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Observer's Handbook 2016


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Observer's Handbook 2016

Tom Trusock

December 2015

This is always a tough article to write.  Seriously, how do you sum up the RASC Observers handbook?  Yeah, it’s a little book.  BUT it’s about EVERYTHING in amateur astronomy.

The easy thing to do would be for me to say - if you’re an amatuer astronomer, you need this book.  So…

If you’re an amateur astronomer, you need this book.

Ok.  Done.

Wait...  What?

Y’all got questions?  Sighhh…. I knew that was too easy.  No, I guess I don’t really expect you to buy this on that kind of a statement.  Heck, I probably wouldn’t either.  And, well, I know me.  So, let me try for a summation.

There’s a sense of history lurking within the pages.  The first edition was published in 1907, making the Observer’s Handbook one of the oldest scientific publications in North America.  (Fitting, as the Royal Astronomical Society of Canada's roots date back to the 1800s.)  Since it’s inception, the RASC has striven to make it a handbook indispensable to the Amateur Astronomer, a challenge that in the age of the internet - takes a lot to make happen.

Now begin with dozens of contributors submitting tens of articles.   And big name contributors too - folks like: Alan Dyer, Fred Espenak, Geoff Gaherty, David Levy, Allan Rahill and Alister Ling.  

And the topics?  You’ll find selections on everything from Internet Resources and Education, to target lists for just about any style of observing.  Binocular, telescopic and even radio!  While it won’t replace your star atlas, there are constellation finding charts and a moon map.  You’ll find articles on aurora, occultations, comets and eclipses.  There are introductory articles on optics, binoculars and directories of weather resources.  These live happily alongside lists of star parties, recommended print and internet resources, and articles about light pollution.  Limiting magnitude, solar observing, martian surface maps and the moons of the gas giants.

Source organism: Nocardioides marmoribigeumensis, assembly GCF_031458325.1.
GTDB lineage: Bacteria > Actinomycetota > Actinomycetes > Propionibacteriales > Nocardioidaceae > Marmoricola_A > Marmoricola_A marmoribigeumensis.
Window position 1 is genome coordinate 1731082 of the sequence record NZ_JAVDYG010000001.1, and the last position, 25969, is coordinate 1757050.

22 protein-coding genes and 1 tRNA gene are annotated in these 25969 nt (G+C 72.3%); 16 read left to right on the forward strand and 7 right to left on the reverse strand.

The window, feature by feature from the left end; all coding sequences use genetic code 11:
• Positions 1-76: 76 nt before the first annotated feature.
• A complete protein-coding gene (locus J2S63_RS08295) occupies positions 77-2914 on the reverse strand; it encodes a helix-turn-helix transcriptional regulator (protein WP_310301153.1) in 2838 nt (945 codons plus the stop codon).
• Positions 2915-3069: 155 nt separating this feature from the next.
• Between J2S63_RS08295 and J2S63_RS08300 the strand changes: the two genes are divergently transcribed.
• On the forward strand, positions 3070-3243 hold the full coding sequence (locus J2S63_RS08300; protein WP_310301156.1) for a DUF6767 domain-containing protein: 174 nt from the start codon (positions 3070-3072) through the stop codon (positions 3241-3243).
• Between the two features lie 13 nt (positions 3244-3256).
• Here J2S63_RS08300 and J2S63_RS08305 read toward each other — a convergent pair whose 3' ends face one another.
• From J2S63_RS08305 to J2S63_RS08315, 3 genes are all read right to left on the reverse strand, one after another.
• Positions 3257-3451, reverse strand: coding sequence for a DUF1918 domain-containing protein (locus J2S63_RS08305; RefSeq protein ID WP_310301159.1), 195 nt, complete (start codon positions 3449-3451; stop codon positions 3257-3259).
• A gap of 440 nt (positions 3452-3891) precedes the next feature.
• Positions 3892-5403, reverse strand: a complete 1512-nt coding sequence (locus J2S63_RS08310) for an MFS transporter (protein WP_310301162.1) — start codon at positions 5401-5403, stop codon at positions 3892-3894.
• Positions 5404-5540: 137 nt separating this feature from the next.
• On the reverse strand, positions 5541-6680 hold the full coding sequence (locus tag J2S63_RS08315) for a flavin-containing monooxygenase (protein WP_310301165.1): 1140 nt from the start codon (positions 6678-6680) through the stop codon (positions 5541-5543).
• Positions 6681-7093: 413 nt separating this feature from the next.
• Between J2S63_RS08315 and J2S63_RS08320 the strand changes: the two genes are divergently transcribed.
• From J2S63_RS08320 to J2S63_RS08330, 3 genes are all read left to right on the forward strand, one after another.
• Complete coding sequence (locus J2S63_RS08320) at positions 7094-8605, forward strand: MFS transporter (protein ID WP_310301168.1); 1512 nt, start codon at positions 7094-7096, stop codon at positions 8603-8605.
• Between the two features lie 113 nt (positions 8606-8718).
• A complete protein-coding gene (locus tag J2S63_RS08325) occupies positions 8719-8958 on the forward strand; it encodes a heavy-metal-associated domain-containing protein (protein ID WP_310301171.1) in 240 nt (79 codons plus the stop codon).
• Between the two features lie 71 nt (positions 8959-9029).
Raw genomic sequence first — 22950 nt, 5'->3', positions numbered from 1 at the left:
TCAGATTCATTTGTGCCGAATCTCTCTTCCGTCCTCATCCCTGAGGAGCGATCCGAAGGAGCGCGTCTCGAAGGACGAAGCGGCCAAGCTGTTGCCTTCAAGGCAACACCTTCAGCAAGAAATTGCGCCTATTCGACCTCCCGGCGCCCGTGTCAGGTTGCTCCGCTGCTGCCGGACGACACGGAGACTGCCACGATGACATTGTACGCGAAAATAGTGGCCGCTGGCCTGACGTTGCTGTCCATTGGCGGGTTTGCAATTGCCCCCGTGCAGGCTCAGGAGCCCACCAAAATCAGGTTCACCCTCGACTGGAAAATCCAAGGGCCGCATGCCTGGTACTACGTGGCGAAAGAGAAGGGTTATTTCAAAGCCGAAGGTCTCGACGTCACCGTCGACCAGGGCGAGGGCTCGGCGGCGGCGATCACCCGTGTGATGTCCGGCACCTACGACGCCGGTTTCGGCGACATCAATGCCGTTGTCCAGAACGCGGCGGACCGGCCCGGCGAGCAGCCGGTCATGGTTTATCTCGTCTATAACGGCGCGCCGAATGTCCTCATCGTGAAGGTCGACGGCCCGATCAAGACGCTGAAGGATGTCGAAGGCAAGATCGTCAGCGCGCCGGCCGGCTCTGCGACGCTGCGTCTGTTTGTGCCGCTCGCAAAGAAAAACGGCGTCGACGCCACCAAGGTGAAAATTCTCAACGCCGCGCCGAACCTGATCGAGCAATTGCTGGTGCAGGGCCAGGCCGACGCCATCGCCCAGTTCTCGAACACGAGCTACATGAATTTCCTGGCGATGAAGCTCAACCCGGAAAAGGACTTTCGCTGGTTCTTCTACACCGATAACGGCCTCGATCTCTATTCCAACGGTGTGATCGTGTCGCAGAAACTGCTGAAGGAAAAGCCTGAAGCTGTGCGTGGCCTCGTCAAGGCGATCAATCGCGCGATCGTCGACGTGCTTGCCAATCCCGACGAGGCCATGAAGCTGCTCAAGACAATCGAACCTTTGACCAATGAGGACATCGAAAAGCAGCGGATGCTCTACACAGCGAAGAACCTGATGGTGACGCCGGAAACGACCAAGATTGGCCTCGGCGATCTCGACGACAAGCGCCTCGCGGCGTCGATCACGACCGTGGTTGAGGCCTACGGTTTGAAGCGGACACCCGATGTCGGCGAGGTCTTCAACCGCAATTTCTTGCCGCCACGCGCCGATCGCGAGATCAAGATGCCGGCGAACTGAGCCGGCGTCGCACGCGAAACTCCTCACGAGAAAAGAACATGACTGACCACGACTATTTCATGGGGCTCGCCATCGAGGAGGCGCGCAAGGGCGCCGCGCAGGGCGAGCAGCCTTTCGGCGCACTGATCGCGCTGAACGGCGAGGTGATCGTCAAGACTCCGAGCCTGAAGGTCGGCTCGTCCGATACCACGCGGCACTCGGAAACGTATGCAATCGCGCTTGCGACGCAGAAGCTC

I could go on all afternoon.

The Observing guide covers nearly the entire spectrum for the amateur astronomer.  

As an additional plus in today's electronic centric world,  it’s available in print.  No batteries (or data connection) required.  No worries about if your ereader or tablet is charged.  Best yet, it looks good on a bookshelf and makes an effective missile weapon against fauna looking to steal your Naglers.

So I’ve at least convinced you it sounds interesting, right?  What’s that?  You’re curious about the 2016 on the cover.  Is that just to denote the latest edition?  Or is it only for use in 2016?

While some of the information is indeed about celestial events occurring during 2016, there’s lots that will ensure the handbook's usefulness well beyond the next year.   (And, I suppose if you were to invent time travel, much of it would be equally applicable in the past as well.)

It’s a resource that would be much appreciated in any astronomers observing kit.

Haven’t heard enough?  Check out the RASC website for more information:


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